Israel has prevented Palestinians from the West Bank and Gaza Strip from working in the country for over 12 months, but the violence that led to the migration ban has not halted. Since the latest wave of violence that began in September 2000, Palestinians are accused of 3,600 shooting attacks against Israeli civilians, soldiers and vehicles, and 200 roadside bombings; 334 Palestinians, 61 Israelis and 13 Israeli Arabs have been killed since September 29, 2001.
Airport closures, road blockades and other measures cost the Palestinian economy an estimated $1 billion, and Israel is withholding about $56 million in taxes, customs duties and other money it collects on the Palestinian Authority's behalf.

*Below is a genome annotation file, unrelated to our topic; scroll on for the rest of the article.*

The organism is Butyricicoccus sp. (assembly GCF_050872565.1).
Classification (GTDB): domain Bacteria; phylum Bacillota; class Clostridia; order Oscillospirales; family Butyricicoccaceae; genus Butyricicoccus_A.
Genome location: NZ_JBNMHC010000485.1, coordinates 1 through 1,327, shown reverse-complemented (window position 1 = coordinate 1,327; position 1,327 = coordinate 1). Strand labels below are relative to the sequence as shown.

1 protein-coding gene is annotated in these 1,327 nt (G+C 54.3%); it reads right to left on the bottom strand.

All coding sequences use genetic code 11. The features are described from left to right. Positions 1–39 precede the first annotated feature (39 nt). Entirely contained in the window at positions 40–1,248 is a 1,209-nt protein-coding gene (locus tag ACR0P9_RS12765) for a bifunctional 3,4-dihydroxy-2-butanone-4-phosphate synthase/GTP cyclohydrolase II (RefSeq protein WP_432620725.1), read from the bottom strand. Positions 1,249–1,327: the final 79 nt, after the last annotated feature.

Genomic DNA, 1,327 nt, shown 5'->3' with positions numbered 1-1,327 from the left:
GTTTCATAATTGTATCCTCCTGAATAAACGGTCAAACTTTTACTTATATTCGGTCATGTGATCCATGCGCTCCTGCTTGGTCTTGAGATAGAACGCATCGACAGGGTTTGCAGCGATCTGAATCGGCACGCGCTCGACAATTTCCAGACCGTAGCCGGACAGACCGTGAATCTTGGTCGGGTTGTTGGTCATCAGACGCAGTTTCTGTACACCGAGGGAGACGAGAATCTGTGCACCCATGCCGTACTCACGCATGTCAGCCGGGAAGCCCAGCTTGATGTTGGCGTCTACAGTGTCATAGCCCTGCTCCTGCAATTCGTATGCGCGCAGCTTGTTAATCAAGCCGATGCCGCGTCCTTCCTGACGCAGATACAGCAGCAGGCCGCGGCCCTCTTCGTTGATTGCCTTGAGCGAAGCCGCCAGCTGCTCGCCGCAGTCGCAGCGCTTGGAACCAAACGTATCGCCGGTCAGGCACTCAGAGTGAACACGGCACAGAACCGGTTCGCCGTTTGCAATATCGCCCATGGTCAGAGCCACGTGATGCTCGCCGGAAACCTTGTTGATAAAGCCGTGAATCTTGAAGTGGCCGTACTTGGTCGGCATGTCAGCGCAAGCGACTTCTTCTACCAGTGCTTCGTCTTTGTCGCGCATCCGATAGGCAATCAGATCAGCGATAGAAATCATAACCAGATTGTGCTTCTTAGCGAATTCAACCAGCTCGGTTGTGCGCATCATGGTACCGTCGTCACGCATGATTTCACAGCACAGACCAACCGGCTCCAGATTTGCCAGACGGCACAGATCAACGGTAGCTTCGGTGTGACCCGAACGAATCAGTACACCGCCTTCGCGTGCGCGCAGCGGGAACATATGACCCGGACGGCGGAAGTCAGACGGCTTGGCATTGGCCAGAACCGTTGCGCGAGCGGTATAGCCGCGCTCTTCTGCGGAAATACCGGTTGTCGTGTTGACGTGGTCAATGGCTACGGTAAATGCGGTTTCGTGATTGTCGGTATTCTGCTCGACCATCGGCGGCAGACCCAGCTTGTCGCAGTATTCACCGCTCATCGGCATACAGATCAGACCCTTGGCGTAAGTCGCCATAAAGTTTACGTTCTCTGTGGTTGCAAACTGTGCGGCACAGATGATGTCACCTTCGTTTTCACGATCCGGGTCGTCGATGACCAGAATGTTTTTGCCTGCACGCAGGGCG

As the Palestinian Authority neared financial collapse in March 2001, prompting the 22-member Arab League to offer $40 million a month to enable the authority to pay its bills. About a fifth of the West Bank and two-thirds of the Gaza Strip are fully controlled by the Palestinian Authority, which has a40,000-member armed police and security force.
High-tech. Israel's chief scientist said that a manpower shortage will be the top challenge facing the high-tech sector in the next ten years. Israel plans to start a training program with the aim of graduating 10,000 engineers a year, up from the current 5,000. The government also plans to selectively import high-tech workers, giving them two-year visas and requiring them to depart after two years.
Jonathan Krashinsky, "Sharon pledges to take in million more Jews," Jerusalem Post, March 13, 2001.